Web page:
The prevention of pollution reduces the long-term risks of large remediation costs, which may be imposed on organisations at some point in the future. Sustainable organisations employ sound risk assessment, and through approaches such as Cleaner Production, attack pollution at its source.
Product safety is a further important aspect of liability avoidance. This is well developed in the food processing industry through systems such as HACCP, but applies equally to all products. The issue of lead in the paint used for children’s toys is an example of a non-food product safety issue.
The safety of employees and local communities is the final piece in the avoided liability puzzle. Robust risk assessment for every job role and for every interface with the local environment is paramount to the avoidance of liability. The issue is more pronounced for some industries than for others, and you should take care to research your industry to identify industry-specific risks.
Reduced Risk Management Costs
Sound management systems and a history of low or no incidents indicates to insurers that management systems are robust, leading to reduced premiums and lower insurance costs. Risk is typically quantified using relationships between probability and severity, and both of these parameters can be positively influenced by taking a sustainable approach to operations.
A failure to comply with regulatory requirements can lead to a business being shut down altogether, and legal compliance is the most basic of starting points for organisations seeking to become more sustainable. The business implications of non-compliance are clearly disastrous.Clearly in some geographies, such as the US and parts of Europe, strict regulations make legal compliance much more onerous than in emerging economies. Provided these regulations are appropriate, they serve to raise the sustainability bar in those regions, driving entire industries towards excellence.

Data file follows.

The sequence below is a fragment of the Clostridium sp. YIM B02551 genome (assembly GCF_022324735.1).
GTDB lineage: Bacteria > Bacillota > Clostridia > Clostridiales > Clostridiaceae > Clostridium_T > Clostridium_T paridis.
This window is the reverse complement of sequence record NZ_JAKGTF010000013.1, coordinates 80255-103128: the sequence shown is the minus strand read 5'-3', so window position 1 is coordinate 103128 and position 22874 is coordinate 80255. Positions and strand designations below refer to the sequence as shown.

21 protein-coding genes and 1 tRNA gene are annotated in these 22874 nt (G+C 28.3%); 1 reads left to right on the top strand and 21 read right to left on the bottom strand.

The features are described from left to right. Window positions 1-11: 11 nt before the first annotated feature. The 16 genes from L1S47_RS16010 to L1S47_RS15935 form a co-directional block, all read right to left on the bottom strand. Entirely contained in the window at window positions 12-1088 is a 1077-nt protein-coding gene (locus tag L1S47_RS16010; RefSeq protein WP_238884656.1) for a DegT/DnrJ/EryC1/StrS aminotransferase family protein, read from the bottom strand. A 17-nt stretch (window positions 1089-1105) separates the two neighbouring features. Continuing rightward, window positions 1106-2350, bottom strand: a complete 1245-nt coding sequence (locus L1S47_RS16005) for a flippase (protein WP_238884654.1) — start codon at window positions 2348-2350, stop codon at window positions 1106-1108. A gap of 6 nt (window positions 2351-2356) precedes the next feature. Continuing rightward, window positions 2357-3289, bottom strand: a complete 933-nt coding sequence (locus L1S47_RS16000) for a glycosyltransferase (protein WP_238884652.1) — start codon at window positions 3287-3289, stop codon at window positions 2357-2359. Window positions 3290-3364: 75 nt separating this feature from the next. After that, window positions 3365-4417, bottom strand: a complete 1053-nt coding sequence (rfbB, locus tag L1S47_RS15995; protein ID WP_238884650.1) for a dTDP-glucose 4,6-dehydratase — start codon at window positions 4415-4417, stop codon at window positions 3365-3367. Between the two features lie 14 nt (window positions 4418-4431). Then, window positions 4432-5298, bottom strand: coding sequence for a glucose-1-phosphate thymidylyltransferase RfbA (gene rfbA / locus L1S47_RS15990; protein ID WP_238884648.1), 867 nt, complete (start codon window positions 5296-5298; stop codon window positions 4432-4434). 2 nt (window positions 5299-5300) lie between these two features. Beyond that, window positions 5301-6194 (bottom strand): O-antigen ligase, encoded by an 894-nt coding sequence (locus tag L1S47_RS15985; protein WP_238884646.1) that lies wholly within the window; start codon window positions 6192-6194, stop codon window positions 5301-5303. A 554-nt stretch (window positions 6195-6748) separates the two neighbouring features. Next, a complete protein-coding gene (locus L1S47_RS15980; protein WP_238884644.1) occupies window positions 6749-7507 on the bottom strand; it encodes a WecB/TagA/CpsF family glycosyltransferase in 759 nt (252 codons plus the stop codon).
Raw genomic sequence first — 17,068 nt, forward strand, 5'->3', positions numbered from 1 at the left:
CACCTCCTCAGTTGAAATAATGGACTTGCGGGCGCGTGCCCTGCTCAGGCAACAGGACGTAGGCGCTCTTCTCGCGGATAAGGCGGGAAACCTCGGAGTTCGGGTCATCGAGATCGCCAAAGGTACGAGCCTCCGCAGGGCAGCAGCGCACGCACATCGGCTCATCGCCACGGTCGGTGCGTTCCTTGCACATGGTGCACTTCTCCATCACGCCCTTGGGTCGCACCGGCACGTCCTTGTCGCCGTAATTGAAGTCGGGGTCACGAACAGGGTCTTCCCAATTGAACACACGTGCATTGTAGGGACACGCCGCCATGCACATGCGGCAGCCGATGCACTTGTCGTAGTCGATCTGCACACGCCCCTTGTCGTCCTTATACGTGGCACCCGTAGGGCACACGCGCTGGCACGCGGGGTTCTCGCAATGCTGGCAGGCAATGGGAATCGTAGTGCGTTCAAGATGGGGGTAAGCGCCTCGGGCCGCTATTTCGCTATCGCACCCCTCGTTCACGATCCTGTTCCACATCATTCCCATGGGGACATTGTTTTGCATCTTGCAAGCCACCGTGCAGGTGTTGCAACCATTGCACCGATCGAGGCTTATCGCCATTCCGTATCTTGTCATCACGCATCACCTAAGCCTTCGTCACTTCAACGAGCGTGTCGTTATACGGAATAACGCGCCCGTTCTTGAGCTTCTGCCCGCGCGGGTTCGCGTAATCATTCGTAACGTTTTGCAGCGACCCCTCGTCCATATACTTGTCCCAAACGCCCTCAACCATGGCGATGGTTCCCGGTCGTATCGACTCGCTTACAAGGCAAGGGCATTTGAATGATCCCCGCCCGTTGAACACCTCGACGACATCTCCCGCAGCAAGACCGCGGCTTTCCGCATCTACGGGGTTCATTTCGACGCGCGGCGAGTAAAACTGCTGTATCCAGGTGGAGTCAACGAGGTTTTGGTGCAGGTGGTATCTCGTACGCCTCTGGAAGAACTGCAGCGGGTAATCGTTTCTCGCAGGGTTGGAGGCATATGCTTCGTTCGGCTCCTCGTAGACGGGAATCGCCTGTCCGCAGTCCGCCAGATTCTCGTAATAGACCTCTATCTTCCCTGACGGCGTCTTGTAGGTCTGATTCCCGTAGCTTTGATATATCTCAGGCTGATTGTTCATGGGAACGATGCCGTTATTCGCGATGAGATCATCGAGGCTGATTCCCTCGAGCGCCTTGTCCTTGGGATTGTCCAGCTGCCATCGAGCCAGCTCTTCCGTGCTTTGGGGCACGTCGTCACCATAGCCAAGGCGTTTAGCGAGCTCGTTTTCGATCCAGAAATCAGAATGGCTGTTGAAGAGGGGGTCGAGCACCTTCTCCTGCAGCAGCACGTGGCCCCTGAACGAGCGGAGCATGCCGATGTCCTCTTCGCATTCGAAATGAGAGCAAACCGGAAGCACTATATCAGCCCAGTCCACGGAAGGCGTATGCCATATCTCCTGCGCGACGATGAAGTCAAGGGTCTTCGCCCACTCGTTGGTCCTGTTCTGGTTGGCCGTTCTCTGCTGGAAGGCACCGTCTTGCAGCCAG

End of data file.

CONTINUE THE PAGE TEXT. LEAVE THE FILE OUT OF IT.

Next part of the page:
While cost reduction and penalty avoidance increases profits, turnover is generally a far stronger driver of profitability, and sustainability helps in this regard in myriad ways:
- Organisations that publicise their sustainability efforts give themselves the opportunity to tap into a growing market of sustainability-aware consumers. The process can be driven by effective marketing campaigns, eco-labelling or even word of mouth. It is important that any claims made are credible, since a good reputation can evaporate should it be discovered that a product does not live up to the sustainability benefits promised.
- Sustainable organisations generally produce products of high-quality, and consistently so. Good quality control is an important way to minimise rework, with crucial accompanying benefits in terms of water, material and energy consumption. Inconsistent quality is a sure way to reduce sales, and hence this focus on quality helps organisations to grow their market penetration.Note that "high quality" in this context refers to meeting the specifications set for the product, based on customer needs. This is different to the notion of premium quality.
- CSR strategies that are constructed with organisational benefit in mind can actually help to grow the market for an organisation’s products. This can be done by targeting communities of potential prospects with CSR initiatives, as a simple example. This is not a cynical approach to sustainability, but rather precisely how to use sustainability for business advantage. Of course, organisations are also free to use some funding for CSR initiatives that may not be market-facing, but in general the bulk of funding should be deployed in ways that drive the economic sustainability of the business.
The business benefits of integrating sustainability into your business model are many and varied. It is important that these business benefits are front of mind when developing your sustainability strategy and that you have measures in place that allow you to monitor the impacts of implementation